Background: Psychosis is a common phenomenon in Alzheimer's disease (AD). The APOE
ε4 allele is the strongest genetic risk factor for the development of AD, but its association with psychosis
Objective: We investigated the associations between psychosis, subdivided into delusions and hallucinations,
as well as APOE ε4 allele on cognitive and functional outcomes. Secondarily, we investigated the
associations between APOE ε4, Lewy bodies, and psychosis.
Methods: Data from the National Alzheimer's Coordinating Center (NACC) were used. Nine hundred
patients with a confirmed diagnosis of AD based on the NIA-AA Reagan were included in the analysis.
Global cognition was assessed using the Mini-Mental State Exam (MMSE) and functional status was
assessed using the Functional Activities Questionnaire (FAQ). Psychosis status was determined using
the Neuropsychiatric Inventory Questionnaire (NPI-Q). Factorial design was used to assess the effects of
psychosis and APOE ε4, as well as their interaction.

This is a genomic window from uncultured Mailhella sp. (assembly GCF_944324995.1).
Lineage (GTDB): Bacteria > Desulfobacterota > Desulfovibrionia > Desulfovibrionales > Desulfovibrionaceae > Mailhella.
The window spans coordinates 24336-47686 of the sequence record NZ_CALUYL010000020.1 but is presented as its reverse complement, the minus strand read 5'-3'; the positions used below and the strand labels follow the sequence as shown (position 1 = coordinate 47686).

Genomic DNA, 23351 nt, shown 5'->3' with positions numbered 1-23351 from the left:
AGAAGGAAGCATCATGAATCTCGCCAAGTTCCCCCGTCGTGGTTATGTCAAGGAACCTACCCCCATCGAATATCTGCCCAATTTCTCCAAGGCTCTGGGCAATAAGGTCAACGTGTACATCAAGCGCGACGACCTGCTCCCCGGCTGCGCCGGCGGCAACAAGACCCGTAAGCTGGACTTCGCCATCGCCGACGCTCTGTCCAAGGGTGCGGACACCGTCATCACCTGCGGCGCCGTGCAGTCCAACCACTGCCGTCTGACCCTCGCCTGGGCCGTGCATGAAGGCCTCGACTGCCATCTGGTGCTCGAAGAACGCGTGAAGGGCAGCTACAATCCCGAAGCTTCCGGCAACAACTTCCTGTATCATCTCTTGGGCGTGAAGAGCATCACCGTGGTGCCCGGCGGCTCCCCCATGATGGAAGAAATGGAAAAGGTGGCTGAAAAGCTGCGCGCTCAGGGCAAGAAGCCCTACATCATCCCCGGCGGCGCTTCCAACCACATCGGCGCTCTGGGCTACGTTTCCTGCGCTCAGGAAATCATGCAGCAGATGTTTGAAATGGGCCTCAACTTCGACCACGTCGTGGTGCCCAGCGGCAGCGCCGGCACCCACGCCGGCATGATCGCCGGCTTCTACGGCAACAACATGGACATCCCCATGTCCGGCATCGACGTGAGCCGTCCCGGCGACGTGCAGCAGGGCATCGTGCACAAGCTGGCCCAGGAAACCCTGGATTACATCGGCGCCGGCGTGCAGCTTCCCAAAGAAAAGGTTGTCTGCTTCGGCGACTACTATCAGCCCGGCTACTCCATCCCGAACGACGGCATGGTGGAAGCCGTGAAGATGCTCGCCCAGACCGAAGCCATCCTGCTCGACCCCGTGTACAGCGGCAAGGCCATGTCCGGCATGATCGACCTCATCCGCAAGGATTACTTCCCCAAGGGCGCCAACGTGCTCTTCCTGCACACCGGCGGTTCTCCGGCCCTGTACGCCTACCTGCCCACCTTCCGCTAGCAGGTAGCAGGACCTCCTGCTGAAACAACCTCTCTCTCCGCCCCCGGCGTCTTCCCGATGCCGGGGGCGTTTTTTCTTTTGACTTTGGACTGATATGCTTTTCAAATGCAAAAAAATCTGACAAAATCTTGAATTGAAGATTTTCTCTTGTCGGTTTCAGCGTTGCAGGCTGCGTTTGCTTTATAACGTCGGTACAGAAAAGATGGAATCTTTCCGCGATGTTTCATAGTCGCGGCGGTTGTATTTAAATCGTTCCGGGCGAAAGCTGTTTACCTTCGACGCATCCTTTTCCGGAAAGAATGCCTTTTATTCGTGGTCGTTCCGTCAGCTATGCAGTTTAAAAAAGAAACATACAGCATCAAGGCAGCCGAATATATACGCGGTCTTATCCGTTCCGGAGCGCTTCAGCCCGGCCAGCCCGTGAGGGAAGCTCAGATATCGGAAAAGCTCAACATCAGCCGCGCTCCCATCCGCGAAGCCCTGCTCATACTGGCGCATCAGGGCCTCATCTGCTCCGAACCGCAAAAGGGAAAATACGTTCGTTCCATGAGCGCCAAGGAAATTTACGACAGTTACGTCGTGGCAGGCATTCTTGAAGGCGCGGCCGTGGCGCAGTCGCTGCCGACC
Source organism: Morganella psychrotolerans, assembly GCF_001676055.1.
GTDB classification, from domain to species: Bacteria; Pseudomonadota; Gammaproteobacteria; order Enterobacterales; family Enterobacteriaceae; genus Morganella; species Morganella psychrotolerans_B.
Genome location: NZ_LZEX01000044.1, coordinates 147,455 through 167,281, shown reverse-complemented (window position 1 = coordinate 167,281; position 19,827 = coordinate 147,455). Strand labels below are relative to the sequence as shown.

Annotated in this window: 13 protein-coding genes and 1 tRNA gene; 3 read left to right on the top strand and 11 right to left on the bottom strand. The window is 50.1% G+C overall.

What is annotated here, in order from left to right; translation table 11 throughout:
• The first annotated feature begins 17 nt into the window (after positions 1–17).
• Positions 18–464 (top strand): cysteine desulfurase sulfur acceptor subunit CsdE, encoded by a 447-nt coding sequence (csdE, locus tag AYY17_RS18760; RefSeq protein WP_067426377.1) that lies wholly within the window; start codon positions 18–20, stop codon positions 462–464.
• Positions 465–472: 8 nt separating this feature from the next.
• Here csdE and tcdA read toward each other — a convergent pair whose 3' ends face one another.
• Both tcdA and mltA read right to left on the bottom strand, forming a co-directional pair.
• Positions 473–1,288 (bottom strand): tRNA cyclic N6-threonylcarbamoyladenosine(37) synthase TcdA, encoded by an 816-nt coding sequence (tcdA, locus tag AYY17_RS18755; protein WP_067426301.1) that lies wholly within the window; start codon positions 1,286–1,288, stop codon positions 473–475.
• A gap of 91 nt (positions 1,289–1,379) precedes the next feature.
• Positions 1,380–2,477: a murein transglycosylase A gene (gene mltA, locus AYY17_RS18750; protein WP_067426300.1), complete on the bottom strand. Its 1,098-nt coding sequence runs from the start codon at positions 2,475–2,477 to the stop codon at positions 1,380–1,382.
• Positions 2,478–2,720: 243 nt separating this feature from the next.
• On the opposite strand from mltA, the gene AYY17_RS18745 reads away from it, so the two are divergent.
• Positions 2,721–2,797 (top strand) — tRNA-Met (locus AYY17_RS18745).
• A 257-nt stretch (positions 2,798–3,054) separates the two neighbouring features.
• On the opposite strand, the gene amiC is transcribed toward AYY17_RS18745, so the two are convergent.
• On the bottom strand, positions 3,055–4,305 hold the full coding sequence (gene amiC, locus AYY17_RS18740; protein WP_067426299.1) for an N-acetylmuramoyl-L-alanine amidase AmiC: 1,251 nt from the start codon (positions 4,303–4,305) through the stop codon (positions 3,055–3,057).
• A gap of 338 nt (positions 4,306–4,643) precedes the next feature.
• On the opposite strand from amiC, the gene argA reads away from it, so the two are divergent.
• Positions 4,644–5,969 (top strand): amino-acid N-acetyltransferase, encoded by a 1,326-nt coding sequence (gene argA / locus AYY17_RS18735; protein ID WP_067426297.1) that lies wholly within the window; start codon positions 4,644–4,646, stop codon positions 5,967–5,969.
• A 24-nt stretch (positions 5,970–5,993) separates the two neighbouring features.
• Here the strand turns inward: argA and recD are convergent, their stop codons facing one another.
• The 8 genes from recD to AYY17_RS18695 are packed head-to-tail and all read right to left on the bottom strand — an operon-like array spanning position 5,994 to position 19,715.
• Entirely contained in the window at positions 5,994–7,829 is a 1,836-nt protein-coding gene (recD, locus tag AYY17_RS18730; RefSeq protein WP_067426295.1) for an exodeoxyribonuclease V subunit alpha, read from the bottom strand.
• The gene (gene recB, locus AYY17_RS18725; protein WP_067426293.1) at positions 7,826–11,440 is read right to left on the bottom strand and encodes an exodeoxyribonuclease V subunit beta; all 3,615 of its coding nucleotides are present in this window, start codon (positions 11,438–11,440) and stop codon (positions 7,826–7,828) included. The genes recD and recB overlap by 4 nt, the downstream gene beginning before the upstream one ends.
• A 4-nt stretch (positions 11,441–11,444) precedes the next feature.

Results: Psychosis and the presence of APOE ε4 were both associated with lower MMSE scores, while
only psychosis was associated with higher FAQ scores. Furthermore, patients with hallucinations had
lower MMSE and higher FAQ scores than patients with only delusions. There was a significant interaction
effect between psychosis and APOE ε4 on MMSE scores, with APOE ε4 negatively affecting patients
with hallucinations-only psychosis. APOE ε4 was positively associated with the presence of Lewy
body pathology, and both were found to be more prevalent in psychotic patients, with a stronger association
Conclusion: Psychosis in AD was associated with greater cognitive and functional impairments. Patients
with hallucinations-with or without delusions-conferred even greater deficits compared to patients
with only delusions. The APOE ε4 allele was associated with worse cognition, especially for patients
with hallucination-only psychosis. APOE ε4 may mediate cognitive impairment in the hallucinations
phenotype through the development of Lewy bodies. Our findings support that subtypes of psychosis
should be evaluated separately.